21ST CENTURY AFRICAN BUSINESS: IS TECHNOLOGY THE WAY FORWARD ?

This topic has been a subject of interest and ( tracing back to history) , the bane of gossips after the industrialization  era or the industrial revolution of the mid- 18th to early 19thcentury . preceding this period , the use of human labour to carry out task was almost like the default settings of a mobile phone! .

In world  Business, Man was faced with the utilization of his skill, strength  and physical exertion for any form of activity to occur . it was practically essential that man himself would be  indispensable in the processes and cycle of business transaction : management, marketing ,accounting , distribution was purely mechanical .  This had  aided multiplicity of duties and formed the foundation for the creation of jobs and therefore individual who had the right composition of technical skill and physical exertion could be described as a worker in the 19th and 20th centuries .

Fastforward to the 21st century:   the need for ease, convenience and  cosnservation of business resources has led man to design machines that could ultimately replace the manual labour of any sort given the rate at which modifications are being made.

You can imagine having a machine that can produce, market and sell your product while you sit and home and control it ! it even collects money accurately and remits to you without any form of embezzlement !

The 21st century machines have certainly been very  time and cost effective and has been extremely beneficial to its users ..but lets look at the other end of the spectrum …Manual labour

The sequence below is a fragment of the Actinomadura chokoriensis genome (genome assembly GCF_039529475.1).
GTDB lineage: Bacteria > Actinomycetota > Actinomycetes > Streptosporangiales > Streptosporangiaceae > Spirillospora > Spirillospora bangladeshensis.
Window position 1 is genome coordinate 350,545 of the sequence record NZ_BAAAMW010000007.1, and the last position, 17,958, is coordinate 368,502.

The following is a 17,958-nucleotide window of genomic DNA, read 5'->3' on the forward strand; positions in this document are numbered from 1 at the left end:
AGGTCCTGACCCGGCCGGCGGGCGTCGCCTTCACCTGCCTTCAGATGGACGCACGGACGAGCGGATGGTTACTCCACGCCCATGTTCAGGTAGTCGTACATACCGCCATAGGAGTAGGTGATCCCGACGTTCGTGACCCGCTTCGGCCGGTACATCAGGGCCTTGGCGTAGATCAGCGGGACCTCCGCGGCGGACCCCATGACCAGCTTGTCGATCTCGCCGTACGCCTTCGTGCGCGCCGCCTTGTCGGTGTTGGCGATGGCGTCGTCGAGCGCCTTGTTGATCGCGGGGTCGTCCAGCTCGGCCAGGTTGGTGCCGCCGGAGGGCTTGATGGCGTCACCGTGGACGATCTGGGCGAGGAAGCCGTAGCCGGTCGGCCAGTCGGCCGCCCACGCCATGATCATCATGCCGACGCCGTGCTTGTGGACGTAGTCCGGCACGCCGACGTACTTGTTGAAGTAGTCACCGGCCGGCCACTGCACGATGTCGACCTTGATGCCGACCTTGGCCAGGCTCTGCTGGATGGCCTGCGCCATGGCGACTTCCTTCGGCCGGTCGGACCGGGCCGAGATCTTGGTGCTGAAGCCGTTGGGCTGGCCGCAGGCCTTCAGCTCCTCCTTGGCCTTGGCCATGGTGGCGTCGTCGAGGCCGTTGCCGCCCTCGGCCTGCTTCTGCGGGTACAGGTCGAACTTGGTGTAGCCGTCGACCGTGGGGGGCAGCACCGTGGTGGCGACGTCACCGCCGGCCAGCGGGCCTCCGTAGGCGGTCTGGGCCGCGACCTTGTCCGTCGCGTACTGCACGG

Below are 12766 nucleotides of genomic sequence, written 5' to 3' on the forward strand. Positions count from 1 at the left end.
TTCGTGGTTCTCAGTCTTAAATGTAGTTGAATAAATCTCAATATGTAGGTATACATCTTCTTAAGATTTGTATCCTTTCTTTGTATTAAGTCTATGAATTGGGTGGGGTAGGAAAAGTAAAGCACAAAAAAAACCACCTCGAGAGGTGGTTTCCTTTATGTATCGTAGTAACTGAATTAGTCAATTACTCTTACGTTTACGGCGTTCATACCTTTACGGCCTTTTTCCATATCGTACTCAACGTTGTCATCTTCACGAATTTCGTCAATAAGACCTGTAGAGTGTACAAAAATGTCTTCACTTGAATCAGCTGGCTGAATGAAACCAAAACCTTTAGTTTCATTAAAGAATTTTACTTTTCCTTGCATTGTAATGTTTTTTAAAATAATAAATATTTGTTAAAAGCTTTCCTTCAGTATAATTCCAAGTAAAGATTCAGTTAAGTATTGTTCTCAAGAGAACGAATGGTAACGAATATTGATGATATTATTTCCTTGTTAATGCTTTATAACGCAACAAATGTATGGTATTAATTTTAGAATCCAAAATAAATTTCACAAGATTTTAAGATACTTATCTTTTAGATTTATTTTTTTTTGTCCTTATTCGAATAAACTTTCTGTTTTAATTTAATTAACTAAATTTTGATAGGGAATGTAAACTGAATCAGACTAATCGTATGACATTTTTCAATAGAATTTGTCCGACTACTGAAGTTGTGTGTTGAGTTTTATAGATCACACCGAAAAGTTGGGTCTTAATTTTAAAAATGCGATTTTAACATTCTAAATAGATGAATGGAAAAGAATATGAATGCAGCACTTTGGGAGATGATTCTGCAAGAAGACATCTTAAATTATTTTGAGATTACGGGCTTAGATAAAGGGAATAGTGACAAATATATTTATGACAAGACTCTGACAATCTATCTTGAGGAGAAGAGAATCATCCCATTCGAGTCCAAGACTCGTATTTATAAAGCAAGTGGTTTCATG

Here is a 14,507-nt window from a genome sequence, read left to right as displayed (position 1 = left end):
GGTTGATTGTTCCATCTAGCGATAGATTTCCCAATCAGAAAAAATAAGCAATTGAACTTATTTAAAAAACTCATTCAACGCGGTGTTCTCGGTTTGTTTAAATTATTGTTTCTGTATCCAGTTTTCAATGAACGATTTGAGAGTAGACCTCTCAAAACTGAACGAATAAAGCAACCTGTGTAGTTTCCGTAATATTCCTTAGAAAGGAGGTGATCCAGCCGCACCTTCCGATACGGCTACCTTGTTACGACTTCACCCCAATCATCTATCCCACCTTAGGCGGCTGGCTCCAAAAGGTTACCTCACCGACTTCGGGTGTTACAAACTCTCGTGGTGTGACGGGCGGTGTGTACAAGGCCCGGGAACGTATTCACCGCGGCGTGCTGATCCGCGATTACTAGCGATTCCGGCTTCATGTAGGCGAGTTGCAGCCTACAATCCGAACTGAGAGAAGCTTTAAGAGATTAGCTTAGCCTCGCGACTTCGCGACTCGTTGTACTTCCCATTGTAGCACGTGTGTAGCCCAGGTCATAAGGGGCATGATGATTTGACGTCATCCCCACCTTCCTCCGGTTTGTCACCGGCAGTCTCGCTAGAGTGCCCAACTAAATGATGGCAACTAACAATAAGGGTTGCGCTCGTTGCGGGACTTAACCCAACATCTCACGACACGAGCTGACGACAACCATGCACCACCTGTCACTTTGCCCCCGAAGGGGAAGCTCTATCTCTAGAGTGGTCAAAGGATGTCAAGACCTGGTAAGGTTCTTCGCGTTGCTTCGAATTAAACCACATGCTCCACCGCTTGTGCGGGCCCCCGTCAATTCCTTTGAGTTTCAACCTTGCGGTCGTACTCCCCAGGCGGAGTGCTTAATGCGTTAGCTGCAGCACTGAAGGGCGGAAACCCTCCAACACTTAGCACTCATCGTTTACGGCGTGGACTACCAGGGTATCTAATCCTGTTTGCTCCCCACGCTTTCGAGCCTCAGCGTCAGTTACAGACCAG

Fair enough , scientists have claimed that human technical intelligence will still be necessary in handling these machines but it certainly means a reduction in manual labour …as a matter of fact , manual labour might become extinct by 2022!.

Companies are slowly (some quickly) replacing various jobs with machines and this would clearly increase the level of unemployment.( I need not tell you the relationship between unemployment and economic downfall  ). Sad to note , the world’s economy is one that has its nations struggling to contend with inflation on one hand and unemployment on the other hand (I would be discussing the relationship between both in subsequent episodes) and it remains to be seen where this places underdeveloped countries like Nigeria  in the spectrum .

African countries might be the hardest hit with this new trend . Asian countries like japan and china are based on technology and this has driven their economies towards ‘super power’ status . The same cannot be said of African countries who have been apparently lagging  behind in terms of technological advances and are still more accustomed to using manual labour in many activities .

In opinions sampled among African and even Nigerian firms and small scale enterprises, it is evident that though technology has been very helpful in the processes of providing goods and services . it has nonetheless been played down consumers of products who are finding it difficult utilizing cutting edge technology to procure services.

Companies like jumia who provide retail services through online services have been able to meet up with the tech saavy  urban population ..but how do you convince an old man in the village to buy his cloth from jumia or konga ? The answer remains controversial . Even in terms of foodstuffs, consumers have been warned to avoid various processed foods due to their health hazards and it, for a moment ,seems like people would prefer hand made food items to those produced through technological equipments.

Africa is still learning to utilize machines in its quest for 21st century dominance but is it really a bargain   at the risk of unemployment ….we ask…is it machines or labour for the African continent  ? should Africa utilize technology and machines in providing goods and services or do we utilize the manual processes that are familiar with our environment?

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